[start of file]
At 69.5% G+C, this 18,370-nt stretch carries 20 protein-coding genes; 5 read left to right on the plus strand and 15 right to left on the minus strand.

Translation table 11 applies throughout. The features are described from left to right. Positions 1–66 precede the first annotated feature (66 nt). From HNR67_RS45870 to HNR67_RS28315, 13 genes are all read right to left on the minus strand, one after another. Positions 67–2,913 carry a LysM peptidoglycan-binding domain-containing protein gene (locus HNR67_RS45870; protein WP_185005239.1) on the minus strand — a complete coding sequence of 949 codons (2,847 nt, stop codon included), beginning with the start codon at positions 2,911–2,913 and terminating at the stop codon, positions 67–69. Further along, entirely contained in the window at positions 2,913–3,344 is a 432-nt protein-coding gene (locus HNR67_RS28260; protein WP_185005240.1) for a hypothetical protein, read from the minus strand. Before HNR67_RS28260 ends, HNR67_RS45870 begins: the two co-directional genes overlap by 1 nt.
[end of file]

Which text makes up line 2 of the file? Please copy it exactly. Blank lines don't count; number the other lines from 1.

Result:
Translation table 11 applies throughout. The features are described from left to right. Positions 1–66 precede the first annotated feature (66 nt). From HNR67_RS45870 to HNR67_RS28315, 13 genes are all read right to left on the minus strand, one after another. Positions 67–2,913 carry a LysM peptidoglycan-binding domain-containing protein gene (locus HNR67_RS45870; protein WP_185005239.1) on the minus strand — a complete coding sequence of 949 codons (2,847 nt, stop codon included), beginning with the start codon at positions 2,911–2,913 and terminating at the stop codon, positions 67–69. Further along, entirely contained in the window at positions 2,913–3,344 is a 432-nt protein-coding gene (locus HNR67_RS28260; protein WP_185005240.1) for a hypothetical protein, read from the minus strand. Before HNR67_RS28260 ends, HNR67_RS45870 begins: the two co-directional genes overlap by 1 nt.